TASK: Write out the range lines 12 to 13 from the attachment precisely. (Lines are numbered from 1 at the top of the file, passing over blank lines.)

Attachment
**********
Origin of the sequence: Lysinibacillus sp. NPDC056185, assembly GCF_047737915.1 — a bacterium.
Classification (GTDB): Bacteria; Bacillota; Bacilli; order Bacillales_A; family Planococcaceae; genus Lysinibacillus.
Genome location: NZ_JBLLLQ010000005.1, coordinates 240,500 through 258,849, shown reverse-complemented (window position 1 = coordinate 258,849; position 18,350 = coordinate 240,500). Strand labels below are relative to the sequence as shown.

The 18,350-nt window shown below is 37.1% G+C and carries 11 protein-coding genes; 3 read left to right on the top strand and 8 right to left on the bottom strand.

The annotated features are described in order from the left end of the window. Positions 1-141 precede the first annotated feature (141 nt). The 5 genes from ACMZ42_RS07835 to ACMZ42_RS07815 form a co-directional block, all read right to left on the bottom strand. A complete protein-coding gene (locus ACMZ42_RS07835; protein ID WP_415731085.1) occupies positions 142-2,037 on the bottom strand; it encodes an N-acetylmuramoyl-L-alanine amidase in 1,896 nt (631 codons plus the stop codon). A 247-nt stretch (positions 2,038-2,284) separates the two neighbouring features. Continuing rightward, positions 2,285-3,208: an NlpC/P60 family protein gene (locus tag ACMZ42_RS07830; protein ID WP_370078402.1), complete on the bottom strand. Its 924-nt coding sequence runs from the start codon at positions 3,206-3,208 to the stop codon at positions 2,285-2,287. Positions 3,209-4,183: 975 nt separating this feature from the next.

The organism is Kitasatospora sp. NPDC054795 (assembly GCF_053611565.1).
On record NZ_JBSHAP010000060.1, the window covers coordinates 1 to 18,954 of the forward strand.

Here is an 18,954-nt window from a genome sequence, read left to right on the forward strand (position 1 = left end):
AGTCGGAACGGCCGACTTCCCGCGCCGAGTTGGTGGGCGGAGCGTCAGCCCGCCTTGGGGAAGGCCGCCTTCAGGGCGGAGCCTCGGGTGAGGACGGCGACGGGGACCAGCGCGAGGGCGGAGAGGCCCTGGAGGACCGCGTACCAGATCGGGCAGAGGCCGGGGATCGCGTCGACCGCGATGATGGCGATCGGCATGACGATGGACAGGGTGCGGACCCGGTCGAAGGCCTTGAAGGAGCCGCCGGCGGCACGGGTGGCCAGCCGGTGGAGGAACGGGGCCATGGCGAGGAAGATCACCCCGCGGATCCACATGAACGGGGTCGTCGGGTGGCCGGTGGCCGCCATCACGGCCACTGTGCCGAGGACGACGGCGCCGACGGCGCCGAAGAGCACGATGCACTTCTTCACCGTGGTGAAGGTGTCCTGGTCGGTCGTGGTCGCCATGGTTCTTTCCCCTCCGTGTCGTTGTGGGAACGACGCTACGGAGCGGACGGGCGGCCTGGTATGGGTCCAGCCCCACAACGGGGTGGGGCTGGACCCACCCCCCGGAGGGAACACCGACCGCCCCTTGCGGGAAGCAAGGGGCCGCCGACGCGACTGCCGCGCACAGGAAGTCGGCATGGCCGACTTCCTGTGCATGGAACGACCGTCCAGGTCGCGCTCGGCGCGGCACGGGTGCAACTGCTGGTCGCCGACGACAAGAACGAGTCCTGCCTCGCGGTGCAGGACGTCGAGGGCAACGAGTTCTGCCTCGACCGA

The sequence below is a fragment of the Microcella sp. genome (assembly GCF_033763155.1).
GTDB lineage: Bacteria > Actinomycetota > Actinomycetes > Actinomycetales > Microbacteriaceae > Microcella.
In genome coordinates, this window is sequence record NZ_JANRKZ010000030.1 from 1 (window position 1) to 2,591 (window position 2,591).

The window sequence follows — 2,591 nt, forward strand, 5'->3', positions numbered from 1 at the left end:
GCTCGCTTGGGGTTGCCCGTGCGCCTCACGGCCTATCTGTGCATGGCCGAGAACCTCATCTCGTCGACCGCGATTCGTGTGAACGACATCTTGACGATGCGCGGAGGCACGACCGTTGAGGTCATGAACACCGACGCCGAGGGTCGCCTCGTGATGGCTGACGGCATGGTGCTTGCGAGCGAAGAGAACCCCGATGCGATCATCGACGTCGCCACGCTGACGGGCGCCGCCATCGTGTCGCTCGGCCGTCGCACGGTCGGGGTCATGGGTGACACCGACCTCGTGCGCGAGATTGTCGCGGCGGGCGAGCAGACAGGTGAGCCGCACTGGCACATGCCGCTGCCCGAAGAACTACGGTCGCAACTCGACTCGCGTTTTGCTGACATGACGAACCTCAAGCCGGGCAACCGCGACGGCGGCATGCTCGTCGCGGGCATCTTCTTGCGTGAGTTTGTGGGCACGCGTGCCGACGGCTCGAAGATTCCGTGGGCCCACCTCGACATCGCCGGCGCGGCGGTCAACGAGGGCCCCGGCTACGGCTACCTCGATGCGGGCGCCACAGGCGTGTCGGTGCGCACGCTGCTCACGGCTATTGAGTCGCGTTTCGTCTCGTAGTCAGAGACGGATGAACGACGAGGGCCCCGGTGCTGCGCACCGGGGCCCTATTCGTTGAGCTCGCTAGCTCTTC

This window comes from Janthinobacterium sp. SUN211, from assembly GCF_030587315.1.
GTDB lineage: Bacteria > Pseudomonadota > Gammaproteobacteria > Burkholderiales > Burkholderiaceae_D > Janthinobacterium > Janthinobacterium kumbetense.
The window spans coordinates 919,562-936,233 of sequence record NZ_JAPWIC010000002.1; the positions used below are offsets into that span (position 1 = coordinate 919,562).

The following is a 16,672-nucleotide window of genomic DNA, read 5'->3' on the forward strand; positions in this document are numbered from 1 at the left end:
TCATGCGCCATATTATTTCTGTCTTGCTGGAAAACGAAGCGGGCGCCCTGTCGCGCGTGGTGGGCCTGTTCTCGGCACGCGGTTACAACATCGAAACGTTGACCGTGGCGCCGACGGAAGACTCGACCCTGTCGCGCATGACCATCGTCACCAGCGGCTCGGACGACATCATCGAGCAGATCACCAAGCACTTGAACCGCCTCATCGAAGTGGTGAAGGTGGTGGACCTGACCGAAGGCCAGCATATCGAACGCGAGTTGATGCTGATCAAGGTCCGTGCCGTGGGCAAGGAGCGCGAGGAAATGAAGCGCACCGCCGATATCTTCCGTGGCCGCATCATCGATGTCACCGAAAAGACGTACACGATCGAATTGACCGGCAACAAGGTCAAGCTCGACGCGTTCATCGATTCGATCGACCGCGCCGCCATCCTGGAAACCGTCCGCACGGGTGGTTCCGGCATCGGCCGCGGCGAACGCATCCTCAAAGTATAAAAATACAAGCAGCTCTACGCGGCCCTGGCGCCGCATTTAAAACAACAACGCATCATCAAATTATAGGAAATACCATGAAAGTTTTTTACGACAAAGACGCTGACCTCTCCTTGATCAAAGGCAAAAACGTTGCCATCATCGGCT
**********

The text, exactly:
In genome coordinates, this window is sequence record NZ_JANRKZ010000030.1 from 1 (window position 1) to 2,591 (window position 2,591).

The window sequence follows — 2,591 nt, forward strand, 5'->3', positions numbered from 1 at the left end: